This The 100 review contains spoilers.
The 100: Season 3, Episode 13
While I’m still not a fan of the whole City of Light storyline, I can appreciate how insidious Alie is as her sphere of influence continues to grow. What started as a kind of fringe cult inside the walls of Arkadia has now become a kind of scourge that’s spread all the way to Polis itself. Alie’s power steadily increases with every new convert, but she can’t achieve her true potential without Alie 2.0. But more on that in a bit.
“Join or Die” is not just about taking a moral stand, it’s about fighting back against impossible odds to survive another week, another day, another hour. We see the former take shape as Kane refuses to take the chip—he’s seen what it’s done to his most trusted friends and allies, and he can’t allow that to happen to himself. By resisting Jaha, he is resisting Alie. And by resisting Alie, Kane has a better chance of protecting those who have not joined the City of Light. And as we see in “Join or Die,” there are precious few people left who haven’t yet ingested the chip. So it would seem that Kane has simply traded one resistance force for another, literally sacrificing himself in a brutal scene in which we witness his actual crucifixion.
I’m no stranger to violence in television or film, but something about this scene in particular struck me as especially unnerving—which I realize was the point. Henry Ian Cusick’s acting in this moment readily conveys Kane’s profound pain, which made the very act of nailing him to the cross all the more unsettling. But I also found Kane’s near-martyrdom to be gratuitous. Yes, I realize his suffering is in service of the plot, but at the same time, there has to be a different way to move the story forward. Especially since in the end, Kane ingests the chip to save Abby anyway. At least it appeared that way; there’s the slim chance he only pretended to take the chip, but Alie would immediately call him out for it, I suppose (this is just me hoping against hope that we haven’t lost Kane, too, to the lady in red).
My bigger issue here is that viewers can only absorb so much pain and suffering before we reach a saturation limit. I realize The 100 has always trucked in graphic violence and torture (Murphy nearly being hanged in season one springs to mind), but we are heavily invested in these characters now. When they suffer, we suffer, too. How much more of this are we expected to endure before viewers decide they’ve consumed enough over-the-top violence from a single television series—especially one that is so popular with a younger crowd? This is a broader question, of course, but it’s relevant to this episode in particular.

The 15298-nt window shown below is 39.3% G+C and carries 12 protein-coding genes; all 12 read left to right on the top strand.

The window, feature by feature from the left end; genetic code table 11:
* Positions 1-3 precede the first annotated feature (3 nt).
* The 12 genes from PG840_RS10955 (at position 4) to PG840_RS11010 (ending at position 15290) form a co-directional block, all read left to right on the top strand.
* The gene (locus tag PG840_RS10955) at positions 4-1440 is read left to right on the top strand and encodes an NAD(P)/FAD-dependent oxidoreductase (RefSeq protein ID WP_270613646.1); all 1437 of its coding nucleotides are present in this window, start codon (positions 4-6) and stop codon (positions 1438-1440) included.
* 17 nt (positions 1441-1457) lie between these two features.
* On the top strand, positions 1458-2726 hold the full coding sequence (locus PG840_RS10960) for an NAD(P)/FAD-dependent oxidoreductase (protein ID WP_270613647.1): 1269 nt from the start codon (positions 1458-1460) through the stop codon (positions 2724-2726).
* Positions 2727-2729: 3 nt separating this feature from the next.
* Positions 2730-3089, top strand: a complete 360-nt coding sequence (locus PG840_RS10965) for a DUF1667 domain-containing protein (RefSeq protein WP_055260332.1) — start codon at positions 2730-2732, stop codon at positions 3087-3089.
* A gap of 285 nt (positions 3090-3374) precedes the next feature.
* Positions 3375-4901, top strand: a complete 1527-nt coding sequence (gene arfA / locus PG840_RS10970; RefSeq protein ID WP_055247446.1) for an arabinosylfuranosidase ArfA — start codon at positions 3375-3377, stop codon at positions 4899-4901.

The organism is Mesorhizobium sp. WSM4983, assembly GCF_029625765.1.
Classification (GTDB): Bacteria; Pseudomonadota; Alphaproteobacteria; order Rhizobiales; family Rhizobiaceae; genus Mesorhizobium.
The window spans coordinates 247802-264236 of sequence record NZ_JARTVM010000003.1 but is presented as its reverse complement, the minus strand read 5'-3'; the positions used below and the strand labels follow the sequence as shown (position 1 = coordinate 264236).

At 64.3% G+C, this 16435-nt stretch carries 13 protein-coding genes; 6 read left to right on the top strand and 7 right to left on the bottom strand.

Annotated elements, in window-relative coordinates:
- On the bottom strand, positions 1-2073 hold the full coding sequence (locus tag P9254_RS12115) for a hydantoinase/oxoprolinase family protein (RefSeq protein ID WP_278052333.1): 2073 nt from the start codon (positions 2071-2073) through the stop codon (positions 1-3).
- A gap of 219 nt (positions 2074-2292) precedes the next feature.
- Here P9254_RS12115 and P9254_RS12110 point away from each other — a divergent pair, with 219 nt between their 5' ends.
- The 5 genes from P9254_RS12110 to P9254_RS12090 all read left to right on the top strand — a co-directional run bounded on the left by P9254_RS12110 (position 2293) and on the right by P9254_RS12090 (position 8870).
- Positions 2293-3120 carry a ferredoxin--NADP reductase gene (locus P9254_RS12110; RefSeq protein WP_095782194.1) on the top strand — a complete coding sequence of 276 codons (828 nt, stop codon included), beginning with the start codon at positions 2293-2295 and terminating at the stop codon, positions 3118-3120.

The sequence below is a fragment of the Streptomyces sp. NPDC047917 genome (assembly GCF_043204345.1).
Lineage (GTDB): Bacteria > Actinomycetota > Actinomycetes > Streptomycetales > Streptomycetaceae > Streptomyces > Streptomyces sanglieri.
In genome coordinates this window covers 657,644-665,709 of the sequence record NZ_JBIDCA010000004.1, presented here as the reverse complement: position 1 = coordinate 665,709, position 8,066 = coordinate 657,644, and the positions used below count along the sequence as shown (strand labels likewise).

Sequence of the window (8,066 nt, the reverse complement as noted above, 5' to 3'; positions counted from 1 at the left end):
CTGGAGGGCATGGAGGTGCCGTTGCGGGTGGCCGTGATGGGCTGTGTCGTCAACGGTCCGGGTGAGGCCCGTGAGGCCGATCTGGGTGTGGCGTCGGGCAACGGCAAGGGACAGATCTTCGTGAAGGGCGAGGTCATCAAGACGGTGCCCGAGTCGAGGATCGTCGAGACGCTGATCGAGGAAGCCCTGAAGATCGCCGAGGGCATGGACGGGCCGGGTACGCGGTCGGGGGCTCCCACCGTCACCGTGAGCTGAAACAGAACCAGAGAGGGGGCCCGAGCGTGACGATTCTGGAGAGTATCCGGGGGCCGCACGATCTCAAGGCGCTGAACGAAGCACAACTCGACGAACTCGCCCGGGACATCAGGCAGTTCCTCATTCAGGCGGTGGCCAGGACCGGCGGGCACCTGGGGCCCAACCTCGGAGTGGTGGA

What worked for me the most about “Join or Die” were the flashbacks. Indeed, a lot of this episode’s success is owed to placing viewers on the Ark a few weeks before the 100 are sent down to the surface. It’s in these scenes that we meet a different kind of Charles Pike, who is simply the Earth Skills instructor, and not the bloodthirsty chancellor of Arkadia. The Pike we see in these earlier moments is the reasonable one, incredulous that the council would send children down to die on the planet.
To make matters worse, the prisoners have no interest in learning credible survival skills because they have no idea what their immediate future will bring. Knowing how to build a fire from scratch or understanding which plants might be poisonous are hypothetical to people who are stuck aboard a space station. If it were up to Pike, he would tell the prisoners exactly what is at stake, that the skills he’s teaching them will soon be put to use. Instead, the threat of being floated looms large over his head, compelling Pike to remain silent against his better judgment. That he insists on accompanying the 100 to the ground says volumes about how staunchly he stands by his principles.
This kind of character development is crucial to make us care more about Pike and what he believes in, but I wish it had come sooner in the season. The writers needed viewers to hate him earlier in the season, though. And to do that, Pike had to be more one-dimensional. What’s in store for him as this season winds down remains to be seen, but I have the feeling that Pike will make an important sacrifice that will be made all the more poignant by what we’ve learned about him in “Join or Die.”
Meanwhile, the quest for Luna continues. While I expected this story to play out with Clarke and company finding Luna at the very end of the season, they instead make contact in this episode. Which makes sense, given that she rejects the idea of becoming the next commander. From a more meta point of view, just because Clarke believes in a cause doesn’t mean other characters should immediately fall in line with the idea. So it was refreshing to see Luna turn her back on her birthright. She doesn’t know Clarke—why should she care what this stranger wants?
Some closing thoughts:
It was interesting to see Jasper and Octavia in these flashback scenes. He’s no longer that doofus with the goggles, and she’s no longer the sheltered girl who lived under the floor.
The stripped-down version of Imagine Dragons’ “Radioactive” was a great callback to the first season. Just like seeing Jasper and Octavia, this song is a reminder of how much darker and grittier this show has become over three seasons.